Kettle challenge doubles $20 bills

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Thirty-one locations across Central California aim to boost Christmas giving

By Jennifer Byrd –

Saturday, Dec. 9, was a double-dog-dare-ya kind of day for The Salvation Army Golden State Division.

With holiday giving down, the division challenged the public to a red kettle challenge. On the second Saturday of the month, like Christmas magic $20 bills were worth double in red kettle locations at 31 locations from San Francisco to Bakersfield. The idea started from The Salvation Army in Sioux Falls, South Dakota, but began at the Monterey Corps in the Golden State Division in 2015, after a cadet heard about the challenge and shared it with the corps officer. This year the challenge was extended to the rest of the 31 Corps and Service Extension units across the division.

“With a decrease in bell ringers, we wanted to do something fun to encourage our officers and advisory boards to increase donations and engage with the service clubs, corporations, and individuals in their communities,” said Lt. Col. Cindy Foley, Divisional Leader in the Golden State Division.

And the effort is well worth it. “The program has grown exponentially in Monterey County,” said Major Steven Bradley, Monterey Corps Officer, who led the challenge on the Monterey Peninsula this year.

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Celebrities ring the bell for The Salvation Army in and around San Francisco, California:

In 2015, the first year of the challenge in Monterey, the corps raised over $12,600 with kettle donations plus the matching gift. In 2016, the total rose to over $17,100, and this year the amount practically doubled to over $33,300.  

“The generosity of the people on the Monterey Peninsula continues to shine and grow,” said Bradley. “Like the ministry of The Salvation Army, they share a tradition of sharing and a legacy of caring!”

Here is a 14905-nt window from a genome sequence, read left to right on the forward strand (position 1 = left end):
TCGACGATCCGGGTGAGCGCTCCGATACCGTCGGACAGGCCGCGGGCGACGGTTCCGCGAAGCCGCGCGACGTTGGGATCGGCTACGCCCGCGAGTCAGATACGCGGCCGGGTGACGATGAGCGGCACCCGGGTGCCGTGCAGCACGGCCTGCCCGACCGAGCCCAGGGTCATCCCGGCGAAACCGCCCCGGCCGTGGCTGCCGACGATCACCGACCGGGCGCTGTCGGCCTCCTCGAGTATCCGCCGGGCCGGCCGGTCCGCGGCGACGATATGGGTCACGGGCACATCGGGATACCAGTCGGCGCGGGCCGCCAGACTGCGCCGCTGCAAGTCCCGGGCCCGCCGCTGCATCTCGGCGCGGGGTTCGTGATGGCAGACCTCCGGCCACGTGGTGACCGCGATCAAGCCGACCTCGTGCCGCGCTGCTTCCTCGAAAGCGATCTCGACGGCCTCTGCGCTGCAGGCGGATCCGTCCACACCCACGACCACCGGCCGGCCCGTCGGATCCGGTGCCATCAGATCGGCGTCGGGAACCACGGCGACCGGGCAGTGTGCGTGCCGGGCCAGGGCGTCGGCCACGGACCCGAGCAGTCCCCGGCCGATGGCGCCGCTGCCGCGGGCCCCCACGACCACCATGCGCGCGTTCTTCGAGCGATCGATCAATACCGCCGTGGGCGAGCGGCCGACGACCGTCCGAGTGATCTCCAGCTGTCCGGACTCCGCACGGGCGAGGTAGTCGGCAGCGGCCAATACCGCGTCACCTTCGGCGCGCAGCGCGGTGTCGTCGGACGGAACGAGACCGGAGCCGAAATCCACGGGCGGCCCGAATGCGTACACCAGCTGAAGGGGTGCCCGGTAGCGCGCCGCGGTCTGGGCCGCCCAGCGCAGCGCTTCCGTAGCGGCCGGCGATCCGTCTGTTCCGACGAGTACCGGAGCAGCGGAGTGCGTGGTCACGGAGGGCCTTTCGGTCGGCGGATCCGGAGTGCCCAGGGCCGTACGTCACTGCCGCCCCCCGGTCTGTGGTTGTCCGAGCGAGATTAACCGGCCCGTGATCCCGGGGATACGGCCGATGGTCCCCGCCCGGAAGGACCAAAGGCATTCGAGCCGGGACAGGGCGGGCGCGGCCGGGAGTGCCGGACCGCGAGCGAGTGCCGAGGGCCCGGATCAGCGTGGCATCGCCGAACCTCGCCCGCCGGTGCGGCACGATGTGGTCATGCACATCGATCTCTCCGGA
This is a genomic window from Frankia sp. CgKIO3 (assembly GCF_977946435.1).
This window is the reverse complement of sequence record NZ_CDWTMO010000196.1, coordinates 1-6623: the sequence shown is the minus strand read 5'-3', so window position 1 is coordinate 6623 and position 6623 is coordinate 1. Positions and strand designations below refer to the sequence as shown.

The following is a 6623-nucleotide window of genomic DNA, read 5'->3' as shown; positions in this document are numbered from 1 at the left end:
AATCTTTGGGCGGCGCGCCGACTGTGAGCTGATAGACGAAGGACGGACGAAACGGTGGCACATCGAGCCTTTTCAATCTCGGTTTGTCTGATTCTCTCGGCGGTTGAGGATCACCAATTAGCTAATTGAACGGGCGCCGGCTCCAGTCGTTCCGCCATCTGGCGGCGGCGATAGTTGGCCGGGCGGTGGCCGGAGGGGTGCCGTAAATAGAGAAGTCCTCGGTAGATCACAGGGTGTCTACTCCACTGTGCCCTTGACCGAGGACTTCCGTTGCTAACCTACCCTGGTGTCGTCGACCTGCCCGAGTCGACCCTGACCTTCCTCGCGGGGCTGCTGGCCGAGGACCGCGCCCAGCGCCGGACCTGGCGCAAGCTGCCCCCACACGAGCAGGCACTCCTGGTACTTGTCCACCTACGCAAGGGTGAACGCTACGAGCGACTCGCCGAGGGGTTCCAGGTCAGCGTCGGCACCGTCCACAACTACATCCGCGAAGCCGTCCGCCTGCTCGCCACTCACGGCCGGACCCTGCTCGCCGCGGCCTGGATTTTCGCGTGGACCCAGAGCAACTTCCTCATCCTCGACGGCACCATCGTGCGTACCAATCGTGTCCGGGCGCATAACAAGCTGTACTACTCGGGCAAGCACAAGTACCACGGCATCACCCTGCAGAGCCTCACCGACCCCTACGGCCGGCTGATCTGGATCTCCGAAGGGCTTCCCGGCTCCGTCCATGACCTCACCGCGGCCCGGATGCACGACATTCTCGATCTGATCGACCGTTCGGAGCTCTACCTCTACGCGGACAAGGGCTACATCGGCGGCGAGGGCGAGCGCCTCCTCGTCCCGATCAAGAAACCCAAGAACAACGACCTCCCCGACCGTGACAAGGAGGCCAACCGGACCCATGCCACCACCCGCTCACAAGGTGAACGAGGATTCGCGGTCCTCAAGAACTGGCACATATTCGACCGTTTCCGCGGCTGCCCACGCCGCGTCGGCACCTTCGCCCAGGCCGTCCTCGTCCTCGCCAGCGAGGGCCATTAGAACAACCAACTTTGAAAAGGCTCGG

Donors, some corporate partners and service clubs got into the action as well, offering matching gifts in 27 of the 31 units.

Planning for the division-wide event started in February, with corps officers and development staff working together on establishing the best ways to encourage the public and brainstorming for the matching gift outreach. Weeks before the day, a consolidated media outreach approach was executed with a release being distributed in each major market.

In the city of Visalia, for example, with a population of approximately 130,000 people, the corps raised roughly $6,600 on Dec. 9, 2016. This year, it raised $20,527. The corps had help from a local church that challenged the congregation to participate and from service clubs who stuffed the kettles with $20 bills.

Was it all for good effort? We think so. On that one day $214,499.06 was raised. The year before, on the same day, only $85,596.23 was raised across the division. That’s an increase of $128, 902.83—approximately 60 percent.

“Part of the success of the program is its simplicity,” said Foley. “It is an easy message to share and to rally people around.”

The division has plans to continue the $20 Challenge Day next year.

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